A plant for garlic fans

Easy-to-grow Chinese chive offers herb's flavor without a bulb

In Season

May 21, 2008|By Doug Oster | Doug Oster,Tribune Media Services

The flavor of garlic is essential for the kitchen, beloved by cooks and gardeners alike. But you don't have to grow garlic to reap its taste fresh from your garden. There's an easy-to-cultivate plant - Chinese chive - that resembles other members of the onion family but offers that mild garlic flavor and doesn't produce a bulb.

Chinese chive (Allium tuberosum) has many common names, including garlic chive, Chinese leek and, in Japan, nira. It's been used for centuries in Asian cooking, but can add something different to Western dishes, too.

It's flat-leafed and has a beautiful white flower that comes up about a month after the first tender green shoots. One word of warning: deadhead (that is, remove) those flowers or you'll have more Chinese chives than you know what to do with. They spread prodigiously from seed.

The plants taste best when harvested before flowering. But the flowers, too, are edible and offer a different texture than the flat, deep-green leaves.

Chinese Chives and Angel-Hair Pasta is one of my favorite uses for Chinese chives. The fresh greens offer a mild garlic flavor to the dish that mixes with the garlic cloves.

Buying

Chinese chives can be found in specialty produce markets. The New Food Lover's Companion, by Sharon Tyler Herbst, recommends looking for bright green chives.

The Web site asiafood.org advises snapping the lower end of one stem, and avoiding that bunch if the stem is not crisp and fresh enough to snap.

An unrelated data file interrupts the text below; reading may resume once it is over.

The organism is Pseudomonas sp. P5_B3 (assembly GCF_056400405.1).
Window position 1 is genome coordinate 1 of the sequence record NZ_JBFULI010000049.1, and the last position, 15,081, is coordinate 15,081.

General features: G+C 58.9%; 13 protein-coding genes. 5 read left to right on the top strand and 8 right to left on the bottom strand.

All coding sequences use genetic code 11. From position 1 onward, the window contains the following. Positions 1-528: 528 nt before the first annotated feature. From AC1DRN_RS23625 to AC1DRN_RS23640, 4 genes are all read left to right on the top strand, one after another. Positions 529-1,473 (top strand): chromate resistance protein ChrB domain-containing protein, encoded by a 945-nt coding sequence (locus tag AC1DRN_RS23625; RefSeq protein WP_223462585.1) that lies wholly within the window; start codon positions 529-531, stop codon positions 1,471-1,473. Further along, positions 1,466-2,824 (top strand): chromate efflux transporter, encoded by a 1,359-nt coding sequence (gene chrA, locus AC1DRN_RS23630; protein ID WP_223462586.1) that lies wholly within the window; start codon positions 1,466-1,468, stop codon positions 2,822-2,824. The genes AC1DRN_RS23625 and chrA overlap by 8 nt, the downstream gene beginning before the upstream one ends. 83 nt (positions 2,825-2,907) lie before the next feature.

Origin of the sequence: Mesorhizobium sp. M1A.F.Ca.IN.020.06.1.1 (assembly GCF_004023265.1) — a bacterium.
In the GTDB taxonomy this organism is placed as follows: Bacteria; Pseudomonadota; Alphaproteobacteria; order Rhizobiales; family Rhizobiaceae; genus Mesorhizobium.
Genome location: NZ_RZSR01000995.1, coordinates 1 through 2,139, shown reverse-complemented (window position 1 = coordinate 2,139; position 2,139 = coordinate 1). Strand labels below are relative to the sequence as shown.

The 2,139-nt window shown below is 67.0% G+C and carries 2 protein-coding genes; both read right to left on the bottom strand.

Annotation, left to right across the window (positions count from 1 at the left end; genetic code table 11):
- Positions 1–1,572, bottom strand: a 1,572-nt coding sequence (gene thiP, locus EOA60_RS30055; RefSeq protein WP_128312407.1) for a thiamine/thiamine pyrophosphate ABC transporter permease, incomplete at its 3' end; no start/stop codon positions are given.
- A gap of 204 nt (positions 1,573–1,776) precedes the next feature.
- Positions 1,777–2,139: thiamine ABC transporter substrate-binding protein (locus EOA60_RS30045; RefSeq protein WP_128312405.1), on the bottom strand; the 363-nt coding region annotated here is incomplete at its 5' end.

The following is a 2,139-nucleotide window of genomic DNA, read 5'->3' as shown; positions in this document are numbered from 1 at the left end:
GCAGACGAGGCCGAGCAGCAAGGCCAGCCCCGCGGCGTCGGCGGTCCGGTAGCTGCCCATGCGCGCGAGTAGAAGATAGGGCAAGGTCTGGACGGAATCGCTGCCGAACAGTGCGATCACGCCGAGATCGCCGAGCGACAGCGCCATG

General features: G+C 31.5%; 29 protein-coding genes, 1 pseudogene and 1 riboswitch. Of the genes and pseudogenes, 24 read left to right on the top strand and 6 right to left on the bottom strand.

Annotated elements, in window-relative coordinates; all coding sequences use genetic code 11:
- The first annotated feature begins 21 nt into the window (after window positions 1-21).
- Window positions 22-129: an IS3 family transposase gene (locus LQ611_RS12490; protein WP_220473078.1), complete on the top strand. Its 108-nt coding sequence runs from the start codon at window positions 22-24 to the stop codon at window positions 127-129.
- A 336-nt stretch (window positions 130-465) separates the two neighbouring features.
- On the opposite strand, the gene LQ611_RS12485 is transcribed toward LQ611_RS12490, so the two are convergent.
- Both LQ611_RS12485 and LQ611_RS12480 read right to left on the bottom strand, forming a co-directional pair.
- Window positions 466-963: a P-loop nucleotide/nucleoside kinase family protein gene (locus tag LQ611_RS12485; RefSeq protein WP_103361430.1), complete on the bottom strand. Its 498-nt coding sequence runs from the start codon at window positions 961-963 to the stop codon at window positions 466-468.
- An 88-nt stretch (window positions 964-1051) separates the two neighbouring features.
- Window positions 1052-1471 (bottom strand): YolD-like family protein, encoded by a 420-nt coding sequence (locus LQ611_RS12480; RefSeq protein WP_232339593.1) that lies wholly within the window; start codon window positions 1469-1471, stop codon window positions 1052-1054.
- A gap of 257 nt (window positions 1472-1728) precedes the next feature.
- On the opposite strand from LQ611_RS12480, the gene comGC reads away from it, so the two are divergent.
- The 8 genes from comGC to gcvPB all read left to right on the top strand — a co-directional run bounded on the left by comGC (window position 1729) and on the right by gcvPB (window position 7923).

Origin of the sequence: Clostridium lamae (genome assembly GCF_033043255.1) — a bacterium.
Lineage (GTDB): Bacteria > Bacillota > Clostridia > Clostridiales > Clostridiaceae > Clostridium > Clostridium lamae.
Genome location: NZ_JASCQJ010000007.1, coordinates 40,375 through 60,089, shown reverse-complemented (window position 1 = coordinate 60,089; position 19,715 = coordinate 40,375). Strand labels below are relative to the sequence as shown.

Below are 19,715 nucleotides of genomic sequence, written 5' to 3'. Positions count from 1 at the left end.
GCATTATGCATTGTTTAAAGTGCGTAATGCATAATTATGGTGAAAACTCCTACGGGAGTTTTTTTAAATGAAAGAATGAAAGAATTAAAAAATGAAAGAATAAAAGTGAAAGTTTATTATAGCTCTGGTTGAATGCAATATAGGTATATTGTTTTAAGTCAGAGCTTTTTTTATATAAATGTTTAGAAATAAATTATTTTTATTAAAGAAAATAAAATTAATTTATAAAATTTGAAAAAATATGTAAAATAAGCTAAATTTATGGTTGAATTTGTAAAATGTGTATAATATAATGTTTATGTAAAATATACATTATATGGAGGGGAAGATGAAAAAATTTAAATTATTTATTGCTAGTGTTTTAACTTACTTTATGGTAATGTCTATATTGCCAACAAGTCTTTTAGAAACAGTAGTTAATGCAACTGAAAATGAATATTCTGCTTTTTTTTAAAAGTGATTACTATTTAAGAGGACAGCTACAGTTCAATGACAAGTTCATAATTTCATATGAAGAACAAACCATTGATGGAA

Storing

Store Chinese chives tightly wrapped in the refrigerator for up to four days, says The New Food Lover's Companion.

Cooking

Chinese chives are high in carotene and vitamins B and C, and they should be used in the kitchen soon after harvesting. They can be used like the round-leaf chives most cooks are used to, but the garlicky flavor transcends to many other dishes, too.

They make great additions to stews and soups and are wonderful with eggs. When using them in recipes, add them last because their flavor can fade quickly under heat.

Doug Oster writes for Tribune Media Services. Sun reporter Kate Shatzkin contributed to this article.

Chinese Chives and Angel-Hair Pasta

Serves 4

1 pound angel-hair pasta

6 teaspoons olive oil

3 cloves garlic, chopped

3 cups Chinese chives, chopped into 3-inch pieces

2 cups mung bean sprouts

2 tablespoons soy sauce

2 teaspoons rice wine

salt and pepper to taste

Break the pasta in half and cook in boiling water until al dente. Drain the noodles and set aside.

Heat the oil in a wok at high heat and add the garlic, letting it cook for just 1 minute. Add the chives and cook for another 30 seconds.

Reduce heat to medium-low and add the sprouts, soy sauce and rice wine. Toss together with the pasta and add salt and pepper to taste.

Per serving: 504 calories, 19 grams protein, 10 grams fat, 2 grams saturated fat, 89 grams carbohydrate, 6 grams fiber, 0 milligrams cholesterol, 668 milligrams sodium

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